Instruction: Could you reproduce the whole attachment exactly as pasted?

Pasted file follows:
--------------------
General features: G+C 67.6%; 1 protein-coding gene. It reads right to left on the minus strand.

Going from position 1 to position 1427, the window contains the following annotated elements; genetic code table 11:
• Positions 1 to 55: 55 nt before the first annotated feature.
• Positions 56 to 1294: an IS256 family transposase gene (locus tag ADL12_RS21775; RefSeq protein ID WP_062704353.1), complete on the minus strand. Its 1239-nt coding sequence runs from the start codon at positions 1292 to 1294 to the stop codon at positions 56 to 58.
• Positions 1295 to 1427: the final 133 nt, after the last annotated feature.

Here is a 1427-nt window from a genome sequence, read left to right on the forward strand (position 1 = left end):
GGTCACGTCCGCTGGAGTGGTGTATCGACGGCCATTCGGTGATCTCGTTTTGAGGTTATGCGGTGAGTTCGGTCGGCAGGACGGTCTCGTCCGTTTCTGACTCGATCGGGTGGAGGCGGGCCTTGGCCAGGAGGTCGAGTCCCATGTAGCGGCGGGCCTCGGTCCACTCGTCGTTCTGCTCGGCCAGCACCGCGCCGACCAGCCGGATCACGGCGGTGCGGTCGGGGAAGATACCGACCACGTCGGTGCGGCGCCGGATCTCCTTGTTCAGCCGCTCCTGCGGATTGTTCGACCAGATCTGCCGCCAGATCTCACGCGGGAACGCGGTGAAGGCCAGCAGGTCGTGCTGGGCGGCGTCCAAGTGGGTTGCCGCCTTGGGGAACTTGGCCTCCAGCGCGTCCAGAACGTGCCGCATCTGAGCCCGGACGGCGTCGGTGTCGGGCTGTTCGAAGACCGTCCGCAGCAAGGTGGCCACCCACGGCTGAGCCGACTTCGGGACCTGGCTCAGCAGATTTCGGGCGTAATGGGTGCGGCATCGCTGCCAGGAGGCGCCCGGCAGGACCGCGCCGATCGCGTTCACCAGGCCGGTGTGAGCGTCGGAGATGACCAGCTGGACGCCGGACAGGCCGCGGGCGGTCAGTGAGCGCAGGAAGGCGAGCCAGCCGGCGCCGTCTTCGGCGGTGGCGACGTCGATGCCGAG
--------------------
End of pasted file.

General features: G+C 67.6%; 1 protein-coding gene. It reads right to left on the minus strand.

Going from position 1 to position 1427, the window contains the following annotated elements; genetic code table 11:
• Positions 1 to 55: 55 nt before the first annotated feature.
• Positions 56 to 1294: an IS256 family transposase gene (locus tag ADL12_RS21775; RefSeq protein ID WP_062704353.1), complete on the minus strand. Its 1239-nt coding sequence runs from the start codon at positions 1292 to 1294 to the stop codon at positions 56 to 58.
• Positions 1295 to 1427: the final 133 nt, after the last annotated feature.

Here is a 1427-nt window from a genome sequence, read left to right on the forward strand (position 1 = left end):
GGTCACGTCCGCTGGAGTGGTGTATCGACGGCCATTCGGTGATCTCGTTTTGAGGTTATGCGGTGAGTTCGGTCGGCAGGACGGTCTCGTCCGTTTCTGACTCGATCGGGTGGAGGCGGGCCTTGGCCAGGAGGTCGAGTCCCATGTAGCGGCGGGCCTCGGTCCACTCGTCGTTCTGCTCGGCCAGCACCGCGCCGACCAGCCGGATCACGGCGGTGCGGTCGGGGAAGATACCGACCACGTCGGTGCGGCGCCGGATCTCCTTGTTCAGCCGCTCCTGCGGATTGTTCGACCAGATCTGCCGCCAGATCTCACGCGGGAACGCGGTGAAGGCCAGCAGGTCGTGCTGGGCGGCGTCCAAGTGGGTTGCCGCCTTGGGGAACTTGGCCTCCAGCGCGTCCAGAACGTGCCGCATCTGAGCCCGGACGGCGTCGGTGTCGGGCTGTTCGAAGACCGTCCGCAGCAAGGTGGCCACCCACGGCTGAGCCGACTTCGGGACCTGGCTCAGCAGATTTCGGGCGTAATGGGTGCGGCATCGCTGCCAGGAGGCGCCCGGCAGGACCGCGCCGATCGCGTTCACCAGGCCGGTGTGAGCGTCGGAGATGACCAGCTGGACGCCGGACAGGCCGCGGGCGGTCAGTGAGCGCAGGAAGGCGAGCCAGCCGGCGCCGTCTTCGGCGGTGGCGACGTCGATGCCGAG